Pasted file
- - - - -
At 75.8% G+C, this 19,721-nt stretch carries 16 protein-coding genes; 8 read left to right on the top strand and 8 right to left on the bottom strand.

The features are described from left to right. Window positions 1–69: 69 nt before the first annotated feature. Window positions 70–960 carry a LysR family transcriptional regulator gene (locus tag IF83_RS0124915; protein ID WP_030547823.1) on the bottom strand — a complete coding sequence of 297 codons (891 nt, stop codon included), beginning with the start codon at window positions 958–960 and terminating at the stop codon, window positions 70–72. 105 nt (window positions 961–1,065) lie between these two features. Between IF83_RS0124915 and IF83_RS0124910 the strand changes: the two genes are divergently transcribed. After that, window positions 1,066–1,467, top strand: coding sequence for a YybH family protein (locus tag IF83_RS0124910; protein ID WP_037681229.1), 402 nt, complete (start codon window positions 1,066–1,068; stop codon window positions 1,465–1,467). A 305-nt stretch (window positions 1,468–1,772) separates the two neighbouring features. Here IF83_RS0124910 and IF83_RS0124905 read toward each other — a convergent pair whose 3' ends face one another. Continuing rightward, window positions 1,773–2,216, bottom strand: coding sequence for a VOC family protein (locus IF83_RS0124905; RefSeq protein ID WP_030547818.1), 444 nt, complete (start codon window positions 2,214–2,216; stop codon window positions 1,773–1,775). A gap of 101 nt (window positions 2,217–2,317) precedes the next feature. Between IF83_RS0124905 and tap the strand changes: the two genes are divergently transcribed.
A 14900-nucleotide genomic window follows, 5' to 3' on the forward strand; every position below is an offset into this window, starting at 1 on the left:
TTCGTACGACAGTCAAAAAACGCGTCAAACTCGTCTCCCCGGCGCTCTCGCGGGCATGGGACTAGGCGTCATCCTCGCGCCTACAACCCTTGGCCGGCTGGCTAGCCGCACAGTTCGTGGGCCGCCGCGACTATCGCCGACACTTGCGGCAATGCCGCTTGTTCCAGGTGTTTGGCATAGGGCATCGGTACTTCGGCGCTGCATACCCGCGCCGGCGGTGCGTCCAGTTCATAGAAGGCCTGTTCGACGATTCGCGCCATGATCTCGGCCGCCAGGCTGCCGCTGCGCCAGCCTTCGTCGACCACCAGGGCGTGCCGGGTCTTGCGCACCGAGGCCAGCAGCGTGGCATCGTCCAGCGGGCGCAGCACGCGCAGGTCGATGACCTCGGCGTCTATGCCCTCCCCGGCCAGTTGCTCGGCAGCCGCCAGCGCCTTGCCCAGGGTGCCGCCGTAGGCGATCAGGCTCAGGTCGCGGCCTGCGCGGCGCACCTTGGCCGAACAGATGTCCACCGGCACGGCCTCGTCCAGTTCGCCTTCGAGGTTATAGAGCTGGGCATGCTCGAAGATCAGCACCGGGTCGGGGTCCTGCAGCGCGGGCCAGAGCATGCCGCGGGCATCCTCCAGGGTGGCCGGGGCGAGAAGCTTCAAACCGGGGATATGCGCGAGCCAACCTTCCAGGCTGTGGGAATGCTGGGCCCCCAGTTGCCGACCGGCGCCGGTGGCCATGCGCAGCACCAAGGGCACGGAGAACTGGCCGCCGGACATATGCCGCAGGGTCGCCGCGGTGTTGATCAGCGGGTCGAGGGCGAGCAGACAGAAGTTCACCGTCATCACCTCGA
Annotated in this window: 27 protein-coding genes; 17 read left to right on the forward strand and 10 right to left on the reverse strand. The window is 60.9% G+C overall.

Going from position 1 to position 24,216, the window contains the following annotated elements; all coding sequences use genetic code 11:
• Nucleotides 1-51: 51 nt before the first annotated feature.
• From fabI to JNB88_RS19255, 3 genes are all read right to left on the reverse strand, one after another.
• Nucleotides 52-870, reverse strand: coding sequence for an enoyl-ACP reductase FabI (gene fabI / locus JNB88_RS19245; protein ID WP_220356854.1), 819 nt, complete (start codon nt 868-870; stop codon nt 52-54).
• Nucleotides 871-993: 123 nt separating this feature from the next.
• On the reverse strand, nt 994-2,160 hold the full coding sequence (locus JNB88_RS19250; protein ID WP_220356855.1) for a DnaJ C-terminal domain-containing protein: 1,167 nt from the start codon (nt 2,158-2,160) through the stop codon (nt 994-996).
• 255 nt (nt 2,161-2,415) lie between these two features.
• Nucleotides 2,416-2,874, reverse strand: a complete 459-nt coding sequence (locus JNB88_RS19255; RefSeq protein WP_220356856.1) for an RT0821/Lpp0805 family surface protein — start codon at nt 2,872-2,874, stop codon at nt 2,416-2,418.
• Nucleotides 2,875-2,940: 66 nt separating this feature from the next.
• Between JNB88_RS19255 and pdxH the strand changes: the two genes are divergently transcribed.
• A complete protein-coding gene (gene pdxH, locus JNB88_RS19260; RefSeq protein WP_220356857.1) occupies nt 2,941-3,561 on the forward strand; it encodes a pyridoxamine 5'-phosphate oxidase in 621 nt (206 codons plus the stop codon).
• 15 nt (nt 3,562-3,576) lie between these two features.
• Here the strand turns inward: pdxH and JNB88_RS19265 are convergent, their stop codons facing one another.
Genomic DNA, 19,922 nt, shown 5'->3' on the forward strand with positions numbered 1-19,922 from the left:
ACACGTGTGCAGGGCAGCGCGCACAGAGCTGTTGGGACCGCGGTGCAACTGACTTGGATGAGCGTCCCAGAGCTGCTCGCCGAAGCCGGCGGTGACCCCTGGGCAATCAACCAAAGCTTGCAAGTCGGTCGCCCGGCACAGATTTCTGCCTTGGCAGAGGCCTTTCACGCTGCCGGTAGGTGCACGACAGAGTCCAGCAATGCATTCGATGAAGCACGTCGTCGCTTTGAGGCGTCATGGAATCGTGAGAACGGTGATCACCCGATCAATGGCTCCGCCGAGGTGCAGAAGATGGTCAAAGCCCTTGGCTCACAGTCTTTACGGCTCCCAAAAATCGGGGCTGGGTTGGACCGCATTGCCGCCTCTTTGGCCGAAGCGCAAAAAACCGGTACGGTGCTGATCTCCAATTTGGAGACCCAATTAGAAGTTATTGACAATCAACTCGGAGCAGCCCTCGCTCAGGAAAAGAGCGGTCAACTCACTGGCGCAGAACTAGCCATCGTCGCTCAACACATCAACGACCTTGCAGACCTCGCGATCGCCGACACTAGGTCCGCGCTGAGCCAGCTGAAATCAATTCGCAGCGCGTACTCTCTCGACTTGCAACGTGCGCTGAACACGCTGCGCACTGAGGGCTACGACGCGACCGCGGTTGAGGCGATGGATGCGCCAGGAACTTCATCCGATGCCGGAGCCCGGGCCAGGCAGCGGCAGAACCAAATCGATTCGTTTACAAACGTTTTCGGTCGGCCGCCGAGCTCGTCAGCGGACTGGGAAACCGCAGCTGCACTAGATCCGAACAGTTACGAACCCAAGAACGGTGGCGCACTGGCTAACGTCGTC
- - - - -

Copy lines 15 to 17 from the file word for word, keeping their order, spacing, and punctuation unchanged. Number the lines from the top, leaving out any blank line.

• Between JNB88_RS19255 and pdxH the strand changes: the two genes are divergently transcribed.
• A complete protein-coding gene (gene pdxH, locus JNB88_RS19260; RefSeq protein WP_220356857.1) occupies nt 2,941-3,561 on the forward strand; it encodes a pyridoxamine 5'-phosphate oxidase in 621 nt (206 codons plus the stop codon).
• 15 nt (nt 3,562-3,576) lie between these two features.